Joel Klein and his buddies are closing schools throughout New York City. What happens when a school closes? Kids have no where to go; teachers, staff, deans, school aides, Assistant Principals and other personnel go to....
hmmm. Now where is the holding pen for all the Assistant Principals whose school is no longer up and running? Many, or several, end up in a re-assignment center.
Paras, secretaries, other staff, who knows?
Finally, where do Principals go when his or her school closes?
Please let me know, or friend/blogger SOUTH BRONX SCHOOL. (See below)
Wednesday, January 6, 2010
Where Are The Excessed Administrators?
With all the talk of excessed teachers, the ATR pool, etc... got me to wondering. With all these school closings the last few years, doesn't that mean that there are a lot of excessed principals and assistant principals?
Where do these administrators go? I know Klein has given principals the right to hire their own AP's. Again, what happens to an administrator that has been excessed? How long do they stay on payroll?
Where is the outrage coming from Klein?
Posted by A Teacher In The Bronx at 10:17 PM
Suicide By Educator
Closing Schools: A Call for Independent Review
by David Bloomfield
To write that I am a fan of closing failing schools is to fall into the same bombastic trap now enmeshing the Bloomberg administration. Before the Mayor took office, I wrote about the need to take forceful action against these educational mediocrities. But the wholesale closing and opening of schools that the Mayor has embarked upon is not the answer.
Replacing schools does not necessarily improve education. In the Mayor’s hands, it has become a shell game that defers instructional problems until they reappear elsewhere, to be met again with a similar reaction. Meanwhile, the often lengthy period of the schools’ decline — until so drastically and unconstructively arrested — has harmed thousands of students.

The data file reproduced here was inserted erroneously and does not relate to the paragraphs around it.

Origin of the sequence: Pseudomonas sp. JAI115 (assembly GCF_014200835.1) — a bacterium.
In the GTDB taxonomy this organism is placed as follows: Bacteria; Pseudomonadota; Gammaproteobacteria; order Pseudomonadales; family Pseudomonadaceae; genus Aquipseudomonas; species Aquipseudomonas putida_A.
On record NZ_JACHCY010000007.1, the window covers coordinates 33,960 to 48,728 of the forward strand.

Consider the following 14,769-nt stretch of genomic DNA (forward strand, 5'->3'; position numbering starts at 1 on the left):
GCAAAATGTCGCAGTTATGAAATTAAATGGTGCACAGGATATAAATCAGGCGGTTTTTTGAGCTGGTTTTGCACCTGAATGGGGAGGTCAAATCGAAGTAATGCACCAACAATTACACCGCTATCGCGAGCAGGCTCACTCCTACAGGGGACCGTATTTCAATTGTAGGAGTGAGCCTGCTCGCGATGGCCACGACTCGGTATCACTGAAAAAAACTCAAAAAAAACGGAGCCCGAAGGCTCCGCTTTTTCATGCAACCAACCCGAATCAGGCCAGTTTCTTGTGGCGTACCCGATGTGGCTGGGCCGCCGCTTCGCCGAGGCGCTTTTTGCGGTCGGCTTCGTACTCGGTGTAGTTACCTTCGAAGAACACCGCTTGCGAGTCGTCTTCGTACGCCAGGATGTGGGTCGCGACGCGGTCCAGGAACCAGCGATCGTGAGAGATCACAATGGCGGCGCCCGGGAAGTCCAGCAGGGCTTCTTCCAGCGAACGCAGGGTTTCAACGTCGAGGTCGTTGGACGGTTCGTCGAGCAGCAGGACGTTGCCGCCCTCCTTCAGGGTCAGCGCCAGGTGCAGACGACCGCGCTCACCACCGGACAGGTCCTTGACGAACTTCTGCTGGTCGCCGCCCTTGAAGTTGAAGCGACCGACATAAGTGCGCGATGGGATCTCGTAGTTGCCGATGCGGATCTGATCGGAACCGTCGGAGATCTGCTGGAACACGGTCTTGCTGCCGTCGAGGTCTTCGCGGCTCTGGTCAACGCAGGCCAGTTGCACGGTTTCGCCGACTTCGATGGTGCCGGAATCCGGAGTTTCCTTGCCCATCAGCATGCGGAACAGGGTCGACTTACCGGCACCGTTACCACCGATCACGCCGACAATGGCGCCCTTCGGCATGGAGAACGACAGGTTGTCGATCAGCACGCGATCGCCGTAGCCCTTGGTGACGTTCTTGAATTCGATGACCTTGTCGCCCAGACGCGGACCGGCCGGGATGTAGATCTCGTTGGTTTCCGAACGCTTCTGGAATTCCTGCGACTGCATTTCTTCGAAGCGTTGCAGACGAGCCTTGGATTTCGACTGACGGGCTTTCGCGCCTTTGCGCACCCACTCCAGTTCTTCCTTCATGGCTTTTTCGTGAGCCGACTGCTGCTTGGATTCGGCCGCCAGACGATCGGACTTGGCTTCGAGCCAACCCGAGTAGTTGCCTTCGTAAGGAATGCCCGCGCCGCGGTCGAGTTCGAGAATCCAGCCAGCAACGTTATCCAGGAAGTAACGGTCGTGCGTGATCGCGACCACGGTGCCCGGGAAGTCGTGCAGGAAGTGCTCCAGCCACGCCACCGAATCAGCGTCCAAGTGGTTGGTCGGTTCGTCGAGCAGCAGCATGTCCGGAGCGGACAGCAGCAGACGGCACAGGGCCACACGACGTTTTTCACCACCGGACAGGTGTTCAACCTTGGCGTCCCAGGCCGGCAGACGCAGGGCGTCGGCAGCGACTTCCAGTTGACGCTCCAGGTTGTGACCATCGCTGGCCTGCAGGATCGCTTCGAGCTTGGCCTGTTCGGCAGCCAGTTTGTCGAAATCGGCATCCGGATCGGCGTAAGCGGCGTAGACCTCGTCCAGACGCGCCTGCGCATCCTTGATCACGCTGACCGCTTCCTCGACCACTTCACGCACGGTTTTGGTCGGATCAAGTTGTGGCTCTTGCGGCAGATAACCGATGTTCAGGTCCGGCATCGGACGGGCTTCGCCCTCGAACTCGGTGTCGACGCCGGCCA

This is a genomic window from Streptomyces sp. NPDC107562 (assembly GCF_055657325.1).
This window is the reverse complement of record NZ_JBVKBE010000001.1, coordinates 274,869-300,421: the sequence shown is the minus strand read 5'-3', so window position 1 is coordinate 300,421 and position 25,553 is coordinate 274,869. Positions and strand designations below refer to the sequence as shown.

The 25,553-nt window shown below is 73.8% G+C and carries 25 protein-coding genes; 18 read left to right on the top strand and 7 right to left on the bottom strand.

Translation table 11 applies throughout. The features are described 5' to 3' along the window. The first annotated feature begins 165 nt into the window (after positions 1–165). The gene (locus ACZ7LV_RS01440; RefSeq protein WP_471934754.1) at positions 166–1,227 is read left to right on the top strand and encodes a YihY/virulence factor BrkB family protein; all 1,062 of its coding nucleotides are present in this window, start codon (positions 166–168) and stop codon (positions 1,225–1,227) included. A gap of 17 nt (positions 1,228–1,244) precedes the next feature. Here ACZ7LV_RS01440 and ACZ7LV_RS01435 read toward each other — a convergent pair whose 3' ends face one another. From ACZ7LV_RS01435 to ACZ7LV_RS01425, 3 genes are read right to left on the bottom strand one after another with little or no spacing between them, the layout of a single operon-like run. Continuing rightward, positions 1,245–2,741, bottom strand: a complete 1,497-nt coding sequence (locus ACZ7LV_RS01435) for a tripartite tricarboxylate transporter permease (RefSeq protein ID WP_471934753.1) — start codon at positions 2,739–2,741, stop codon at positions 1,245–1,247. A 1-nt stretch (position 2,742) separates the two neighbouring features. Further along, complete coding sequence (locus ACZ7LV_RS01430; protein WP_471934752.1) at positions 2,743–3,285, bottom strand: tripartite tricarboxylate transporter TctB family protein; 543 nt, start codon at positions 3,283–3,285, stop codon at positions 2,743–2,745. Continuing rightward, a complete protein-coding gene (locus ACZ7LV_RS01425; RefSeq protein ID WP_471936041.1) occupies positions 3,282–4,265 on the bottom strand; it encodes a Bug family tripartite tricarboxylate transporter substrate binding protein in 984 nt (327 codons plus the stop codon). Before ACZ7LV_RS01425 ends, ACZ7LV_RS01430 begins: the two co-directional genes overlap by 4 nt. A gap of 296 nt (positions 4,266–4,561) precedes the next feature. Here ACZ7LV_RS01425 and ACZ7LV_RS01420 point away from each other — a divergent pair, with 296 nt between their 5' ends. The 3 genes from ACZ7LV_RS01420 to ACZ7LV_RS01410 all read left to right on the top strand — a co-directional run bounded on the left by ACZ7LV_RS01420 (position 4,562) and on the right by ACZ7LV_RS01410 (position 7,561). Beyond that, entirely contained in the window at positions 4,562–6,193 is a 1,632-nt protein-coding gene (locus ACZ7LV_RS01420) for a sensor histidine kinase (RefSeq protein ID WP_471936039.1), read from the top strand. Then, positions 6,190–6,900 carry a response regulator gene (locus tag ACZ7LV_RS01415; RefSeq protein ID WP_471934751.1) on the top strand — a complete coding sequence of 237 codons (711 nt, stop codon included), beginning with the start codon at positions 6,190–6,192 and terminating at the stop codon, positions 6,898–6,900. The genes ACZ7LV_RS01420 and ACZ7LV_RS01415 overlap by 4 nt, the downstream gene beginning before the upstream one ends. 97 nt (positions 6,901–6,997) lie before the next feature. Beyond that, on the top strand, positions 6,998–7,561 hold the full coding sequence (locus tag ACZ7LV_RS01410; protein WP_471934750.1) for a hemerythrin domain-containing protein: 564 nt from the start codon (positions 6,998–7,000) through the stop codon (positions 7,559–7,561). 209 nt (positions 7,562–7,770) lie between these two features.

Until now, the Mayor’s strategy has been largely immune to public opposition. The Department of Education announced its hit list with little or no prior warning, the better to keep critics at bay. The new school governance statute, however, has created a process for notice and hearings that — while imperfect — will subject this year’s target list to formal scrutiny followed by likely approval by the mayor-controlled Panel for Educational Policy. Students, parents, teachers, and their supporters are organizing to reverse the DOE decree.
This is a public scenario that DOE operatives — probably with the best of technocratic intentions — wanted to avoid. School-based opposition was identified as the Achilles’ heel of reform after the failure of Mayor Giuliani’s initiative to have Edison Schools take over a number of failed schools. Families at the schools voted against the move.
But Bloomberg still seems committed to playing a power game despite the new legal landscape and a public increasingly fed-up with his paternalistic mien. His is likely to be a Pyrrhic victory, with his PEP majority ready to work his will but giving rise to increasingly mobilized school communities that will oppose even justified closings.